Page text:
Acromegaly is a rare, serious chronic disorder typically caused by a noncancerous tumor on the pituitary gland, which is located just below the brain. The pituitary gland controls many body functions, including growth, metabolism and reproductive function.
In acromegaly, a tumor that grows on the pituitary gland produces too much growth hormone (GH), which can prompt the liver to overproduce IGF-1. Too much GH or IGF-1 in the bloodstream signals the body to grow, and can result in a wide range of signs and symptoms.
There are an estimated 69,000 individuals with acromegaly worldwide. In 13 studies of acromegaly prevalence since 1980, an average of approximately 75 cases per million was determined, suggesting roughly 24,000 individuals with acromegaly in the United States, of which an estimated 8,000 are treated chronically with somatostatin analog injections. However, previous data suggest that pituitary tumors may be more prevalent than previously thought, and that the global prevalence of acromegaly may be higher, between 85 and 118 cases per million people. National Institutes of Health (NIH) also cites annual incidence of three to four new cases per million each year. Because symptoms often develop slowly, diagnosis may be delayed by years or decades, making it difficult to determine the total number of people with the disease. While the disorder is most often diagnosed in middle age, acromegaly does not appear to be gender-specific, as it affects men and women equally.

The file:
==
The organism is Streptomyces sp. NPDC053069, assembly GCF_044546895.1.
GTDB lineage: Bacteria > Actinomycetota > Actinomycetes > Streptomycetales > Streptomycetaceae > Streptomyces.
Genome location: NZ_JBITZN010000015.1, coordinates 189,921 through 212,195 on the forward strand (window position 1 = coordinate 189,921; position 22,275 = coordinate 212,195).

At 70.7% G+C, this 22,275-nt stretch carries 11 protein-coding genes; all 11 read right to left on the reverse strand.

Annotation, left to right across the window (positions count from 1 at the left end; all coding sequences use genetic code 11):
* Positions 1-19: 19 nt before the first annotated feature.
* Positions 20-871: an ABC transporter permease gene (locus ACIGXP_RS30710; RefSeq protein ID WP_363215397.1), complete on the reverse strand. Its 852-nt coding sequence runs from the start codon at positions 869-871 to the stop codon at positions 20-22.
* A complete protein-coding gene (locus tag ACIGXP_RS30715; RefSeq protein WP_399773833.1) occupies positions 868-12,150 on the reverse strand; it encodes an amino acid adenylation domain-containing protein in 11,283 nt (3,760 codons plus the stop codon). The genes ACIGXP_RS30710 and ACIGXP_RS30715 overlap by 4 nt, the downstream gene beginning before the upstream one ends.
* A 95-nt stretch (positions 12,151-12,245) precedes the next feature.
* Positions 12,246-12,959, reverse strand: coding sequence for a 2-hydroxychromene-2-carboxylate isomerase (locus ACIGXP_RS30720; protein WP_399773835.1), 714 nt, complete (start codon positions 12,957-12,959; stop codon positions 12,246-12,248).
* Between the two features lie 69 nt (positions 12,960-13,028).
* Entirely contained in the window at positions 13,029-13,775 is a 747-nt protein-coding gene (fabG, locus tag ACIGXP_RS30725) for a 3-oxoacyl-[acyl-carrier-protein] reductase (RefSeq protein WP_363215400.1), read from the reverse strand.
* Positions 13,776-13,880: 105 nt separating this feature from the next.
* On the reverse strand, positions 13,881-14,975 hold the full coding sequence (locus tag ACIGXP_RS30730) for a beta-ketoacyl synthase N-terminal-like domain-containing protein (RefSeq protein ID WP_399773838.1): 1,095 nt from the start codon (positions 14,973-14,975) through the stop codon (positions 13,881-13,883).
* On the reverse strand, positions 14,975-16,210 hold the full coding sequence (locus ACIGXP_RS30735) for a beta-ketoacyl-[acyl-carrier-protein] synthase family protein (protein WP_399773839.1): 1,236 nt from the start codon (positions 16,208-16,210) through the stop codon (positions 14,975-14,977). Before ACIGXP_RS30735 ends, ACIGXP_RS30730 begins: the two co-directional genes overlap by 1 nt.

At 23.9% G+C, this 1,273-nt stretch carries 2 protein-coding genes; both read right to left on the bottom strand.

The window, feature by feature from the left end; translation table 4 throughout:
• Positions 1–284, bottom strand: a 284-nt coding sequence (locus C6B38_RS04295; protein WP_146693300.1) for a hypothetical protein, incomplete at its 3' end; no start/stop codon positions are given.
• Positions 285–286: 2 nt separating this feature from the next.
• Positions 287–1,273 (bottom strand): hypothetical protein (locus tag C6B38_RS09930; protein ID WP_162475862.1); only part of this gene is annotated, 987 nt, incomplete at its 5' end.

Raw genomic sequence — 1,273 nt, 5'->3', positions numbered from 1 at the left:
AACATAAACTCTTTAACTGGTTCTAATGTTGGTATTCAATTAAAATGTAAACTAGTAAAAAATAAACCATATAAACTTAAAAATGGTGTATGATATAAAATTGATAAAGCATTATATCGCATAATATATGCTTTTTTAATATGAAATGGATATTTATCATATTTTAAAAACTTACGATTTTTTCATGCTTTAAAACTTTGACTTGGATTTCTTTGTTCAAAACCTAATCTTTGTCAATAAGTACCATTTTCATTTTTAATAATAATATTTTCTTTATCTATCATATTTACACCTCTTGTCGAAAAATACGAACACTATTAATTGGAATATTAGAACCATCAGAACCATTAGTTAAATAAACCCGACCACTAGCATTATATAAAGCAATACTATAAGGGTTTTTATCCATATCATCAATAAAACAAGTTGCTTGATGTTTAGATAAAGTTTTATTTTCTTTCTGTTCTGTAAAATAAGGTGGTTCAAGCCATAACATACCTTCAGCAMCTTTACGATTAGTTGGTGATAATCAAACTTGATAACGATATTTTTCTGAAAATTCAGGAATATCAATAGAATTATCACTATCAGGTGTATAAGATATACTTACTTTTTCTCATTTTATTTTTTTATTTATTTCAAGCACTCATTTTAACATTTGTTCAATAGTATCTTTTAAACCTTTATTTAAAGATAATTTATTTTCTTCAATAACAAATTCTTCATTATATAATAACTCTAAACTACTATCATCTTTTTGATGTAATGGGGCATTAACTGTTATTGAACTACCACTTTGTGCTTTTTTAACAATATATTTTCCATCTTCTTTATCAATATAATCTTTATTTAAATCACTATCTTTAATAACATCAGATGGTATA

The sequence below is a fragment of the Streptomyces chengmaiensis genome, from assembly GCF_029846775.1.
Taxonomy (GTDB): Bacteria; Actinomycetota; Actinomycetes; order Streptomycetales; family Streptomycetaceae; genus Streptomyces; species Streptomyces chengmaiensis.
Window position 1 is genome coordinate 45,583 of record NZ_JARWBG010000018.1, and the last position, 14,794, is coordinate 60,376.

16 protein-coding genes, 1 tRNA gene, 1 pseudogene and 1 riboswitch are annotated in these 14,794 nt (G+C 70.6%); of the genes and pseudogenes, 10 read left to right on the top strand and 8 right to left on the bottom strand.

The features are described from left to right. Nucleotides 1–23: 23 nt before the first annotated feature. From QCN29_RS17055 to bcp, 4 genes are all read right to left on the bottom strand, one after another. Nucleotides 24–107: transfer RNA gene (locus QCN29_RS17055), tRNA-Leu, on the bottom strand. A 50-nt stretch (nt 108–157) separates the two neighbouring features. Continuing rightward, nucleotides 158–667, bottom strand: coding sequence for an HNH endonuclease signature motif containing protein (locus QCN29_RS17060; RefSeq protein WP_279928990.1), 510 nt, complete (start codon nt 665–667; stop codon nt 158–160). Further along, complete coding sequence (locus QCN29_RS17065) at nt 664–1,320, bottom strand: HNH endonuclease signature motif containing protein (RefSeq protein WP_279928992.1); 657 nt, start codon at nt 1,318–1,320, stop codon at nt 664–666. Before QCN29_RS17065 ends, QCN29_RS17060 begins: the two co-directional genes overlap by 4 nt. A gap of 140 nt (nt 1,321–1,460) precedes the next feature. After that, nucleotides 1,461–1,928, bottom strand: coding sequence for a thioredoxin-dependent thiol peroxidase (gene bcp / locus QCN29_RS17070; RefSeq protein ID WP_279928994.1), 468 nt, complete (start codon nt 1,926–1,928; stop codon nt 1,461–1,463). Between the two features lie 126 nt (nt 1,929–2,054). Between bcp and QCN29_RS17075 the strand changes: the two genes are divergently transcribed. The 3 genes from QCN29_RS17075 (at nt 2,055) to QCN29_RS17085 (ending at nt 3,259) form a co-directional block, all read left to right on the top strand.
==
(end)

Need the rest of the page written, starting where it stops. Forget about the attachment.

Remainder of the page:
People living with acromegaly can experience the following signs and symptoms:
- Enlargement of the hands, feet, tongue and internal organs
- Increased sweating
- Thickening of the facial features, especially the nose
- More prominent jaw and forehead
- Spreading out of the teeth
- Joint pain
- Sleep apnea
- Pain and tingling in the hands and wrists
- Large numbers of skin tags
- Increased incidence of colon polyps
Other serious health conditions associated with the progression of acromegaly include type 2 diabetes, hypertension, respiratory disorders and cardiac and cerebrovascular disease.
The tumor on the pituitary gland can also cause symptoms unrelated to GH or IGF-1. The tumor sometimes grows large enough to impair the pituitary gland or push against nearby nerves and blood vessels in the brain. Symptoms caused by the tumor itself include:
- Partial loss of vision in one or both eyes
- Low sex drive
- Changes in the menstrual cycle for women
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